The study by the Economic and Social Research Institute on the National Development Plan (NDP) ecommends significant cuts to the plan and says funding for hospitals, housing and water schemes should be reduced.
According to opposition parties, the mid-term review of the NDP is a damning indictment of the Fianna Fáil and Progressive Democrats Coalition.
The ESRI used terms like ‘poor cost control’, ‘over design’, ‘no economic analysis’, and ‘inability to deliver efficiently and on time’. Fine Gael finance spokesman Richard Bruton, however, said these were polite ways of putting it.
Mr Bruton said: “No one is in charge. No one is taking responsibility. Money is being wasted. The taxpayer is getting bad value for its money. The reason is a litany of blundering miscalculations, bungled planning and of botched delivery.” Labour finance spokeswoman Joan Burton said the report had to lead to rapid reforms in the management of the infrastructure programmes.
“The Government cannot be allowed to simply use the report as an excuse to cut funding on vital infrastructure, for to do so would be to undermine our future prosperity.
“The Minister for Finance, who is ultimately responsible politically, must therefore state as a matter of urgency how he intends to respond to the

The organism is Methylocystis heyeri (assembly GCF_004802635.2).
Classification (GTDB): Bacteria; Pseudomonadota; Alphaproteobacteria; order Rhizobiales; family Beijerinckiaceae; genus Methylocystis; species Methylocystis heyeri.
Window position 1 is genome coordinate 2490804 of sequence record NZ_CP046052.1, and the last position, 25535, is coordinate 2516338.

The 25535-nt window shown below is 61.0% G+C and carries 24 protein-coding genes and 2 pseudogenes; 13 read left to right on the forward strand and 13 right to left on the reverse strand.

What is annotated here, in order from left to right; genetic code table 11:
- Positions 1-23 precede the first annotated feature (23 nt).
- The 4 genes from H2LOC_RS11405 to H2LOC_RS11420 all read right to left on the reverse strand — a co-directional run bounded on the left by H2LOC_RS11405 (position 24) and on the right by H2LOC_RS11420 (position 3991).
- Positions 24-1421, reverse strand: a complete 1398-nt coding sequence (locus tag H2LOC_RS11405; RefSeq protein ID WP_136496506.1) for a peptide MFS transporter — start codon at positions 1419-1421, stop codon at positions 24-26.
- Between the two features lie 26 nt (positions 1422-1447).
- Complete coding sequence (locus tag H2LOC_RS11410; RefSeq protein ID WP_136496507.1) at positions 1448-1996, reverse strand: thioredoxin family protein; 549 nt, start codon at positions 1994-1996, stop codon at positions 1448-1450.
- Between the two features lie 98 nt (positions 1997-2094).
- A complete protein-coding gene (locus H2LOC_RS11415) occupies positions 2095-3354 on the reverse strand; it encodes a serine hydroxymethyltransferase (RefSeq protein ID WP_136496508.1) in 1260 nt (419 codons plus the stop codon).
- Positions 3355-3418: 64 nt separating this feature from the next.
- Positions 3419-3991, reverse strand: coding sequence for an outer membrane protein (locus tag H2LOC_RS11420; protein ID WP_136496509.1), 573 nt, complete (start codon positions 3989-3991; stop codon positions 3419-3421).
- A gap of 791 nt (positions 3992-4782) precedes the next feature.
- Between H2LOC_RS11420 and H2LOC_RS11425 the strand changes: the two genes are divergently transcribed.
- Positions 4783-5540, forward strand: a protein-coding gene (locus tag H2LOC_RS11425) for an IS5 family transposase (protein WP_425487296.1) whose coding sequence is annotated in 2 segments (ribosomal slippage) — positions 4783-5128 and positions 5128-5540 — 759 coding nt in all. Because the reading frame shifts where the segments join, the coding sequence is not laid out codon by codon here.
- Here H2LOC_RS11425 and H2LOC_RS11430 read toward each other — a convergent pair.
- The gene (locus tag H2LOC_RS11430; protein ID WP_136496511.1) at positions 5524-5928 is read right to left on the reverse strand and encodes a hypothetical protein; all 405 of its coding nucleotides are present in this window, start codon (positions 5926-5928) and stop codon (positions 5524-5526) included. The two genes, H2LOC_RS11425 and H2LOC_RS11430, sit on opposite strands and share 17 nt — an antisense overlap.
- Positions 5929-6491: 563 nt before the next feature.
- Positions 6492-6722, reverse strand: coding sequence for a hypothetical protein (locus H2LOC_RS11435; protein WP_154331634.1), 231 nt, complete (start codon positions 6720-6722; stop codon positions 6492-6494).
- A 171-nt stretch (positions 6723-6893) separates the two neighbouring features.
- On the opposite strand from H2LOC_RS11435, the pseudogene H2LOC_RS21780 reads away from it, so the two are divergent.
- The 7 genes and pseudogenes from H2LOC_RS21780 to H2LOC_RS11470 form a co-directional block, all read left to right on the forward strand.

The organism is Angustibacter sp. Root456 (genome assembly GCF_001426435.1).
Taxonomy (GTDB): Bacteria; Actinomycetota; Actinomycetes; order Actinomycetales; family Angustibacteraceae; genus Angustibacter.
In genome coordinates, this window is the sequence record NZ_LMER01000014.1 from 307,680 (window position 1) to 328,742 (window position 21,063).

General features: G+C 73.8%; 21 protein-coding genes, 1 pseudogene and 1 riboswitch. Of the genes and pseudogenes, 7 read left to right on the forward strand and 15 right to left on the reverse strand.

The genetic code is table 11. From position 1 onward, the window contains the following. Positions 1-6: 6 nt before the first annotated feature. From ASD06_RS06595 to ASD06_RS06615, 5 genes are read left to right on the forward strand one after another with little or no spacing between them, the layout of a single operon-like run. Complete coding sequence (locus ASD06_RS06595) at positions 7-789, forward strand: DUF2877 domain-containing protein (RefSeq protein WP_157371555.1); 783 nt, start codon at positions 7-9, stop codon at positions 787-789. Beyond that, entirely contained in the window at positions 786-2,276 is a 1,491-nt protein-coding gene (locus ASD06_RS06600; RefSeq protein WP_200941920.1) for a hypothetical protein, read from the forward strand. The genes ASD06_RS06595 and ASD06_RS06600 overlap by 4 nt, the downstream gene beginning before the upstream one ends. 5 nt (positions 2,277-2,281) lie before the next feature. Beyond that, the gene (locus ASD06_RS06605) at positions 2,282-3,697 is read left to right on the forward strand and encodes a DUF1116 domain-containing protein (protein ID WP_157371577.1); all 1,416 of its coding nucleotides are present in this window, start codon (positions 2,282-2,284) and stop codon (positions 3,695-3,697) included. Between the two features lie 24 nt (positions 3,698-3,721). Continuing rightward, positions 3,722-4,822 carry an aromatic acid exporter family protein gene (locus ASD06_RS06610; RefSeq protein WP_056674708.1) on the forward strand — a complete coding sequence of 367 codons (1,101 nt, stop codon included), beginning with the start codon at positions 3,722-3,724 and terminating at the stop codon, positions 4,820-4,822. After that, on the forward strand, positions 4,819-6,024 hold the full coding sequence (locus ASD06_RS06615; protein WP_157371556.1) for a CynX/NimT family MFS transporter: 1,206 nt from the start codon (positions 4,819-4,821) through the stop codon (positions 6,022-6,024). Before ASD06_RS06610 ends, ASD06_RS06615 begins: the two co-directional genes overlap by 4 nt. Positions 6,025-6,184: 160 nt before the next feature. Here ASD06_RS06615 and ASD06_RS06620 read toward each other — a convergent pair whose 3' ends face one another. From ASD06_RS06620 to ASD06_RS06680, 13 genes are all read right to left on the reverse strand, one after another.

ESRI report and what concrete reforms he means to bring in.” Describing the recommendation to cut spending on housing as deeply misguided, Sinn Féin said it would worsen the accommodation crisis. Sinn Féin environment spokesman Arthur Morgan said the ESRI was blaming spending on social housing for driving up prices due to shortage of supply and other constraints.
“I am disappointed that the ESRI would chose to point the finger at the spending on social and affordable housing as opposed to the raft of Government policies that have supported developers and speculator attempts to push up house prices,” he said.
“I would like to see the ESRI address the lack of action against developers and speculators hoarding land, the low level of capital gains tax, the gutting of Section V of the Planning and Development Act 2000, the removal of the first-time buyer’s grant and the fact that this State is giving tax incentives to speculative buyers of second homes,” he said.
argeting the health service implications of the ESRI study, Fine Gael health spokeswoman Olivia Mitchell said the ESRI’s recommendations on health would force two million more people into the public health system.
“The ESRI is arguing that 3,000 promised extra acute hospital beds are not necessary because at present 20% of beds in public hospitals are occupied by private patients. If this logic is adopted by the Minister for Health, the 45% of the population that pays for private health insurance will be denied access to a service they are paying for.
“The net result can only be that the overall capacity and the overall demand for beds will remain precisely the same.
“The difference, however, is that the public hospitals will be denied the vital additional funds they earn from private patients, and which help keep public beds open and available to non-insured patients.”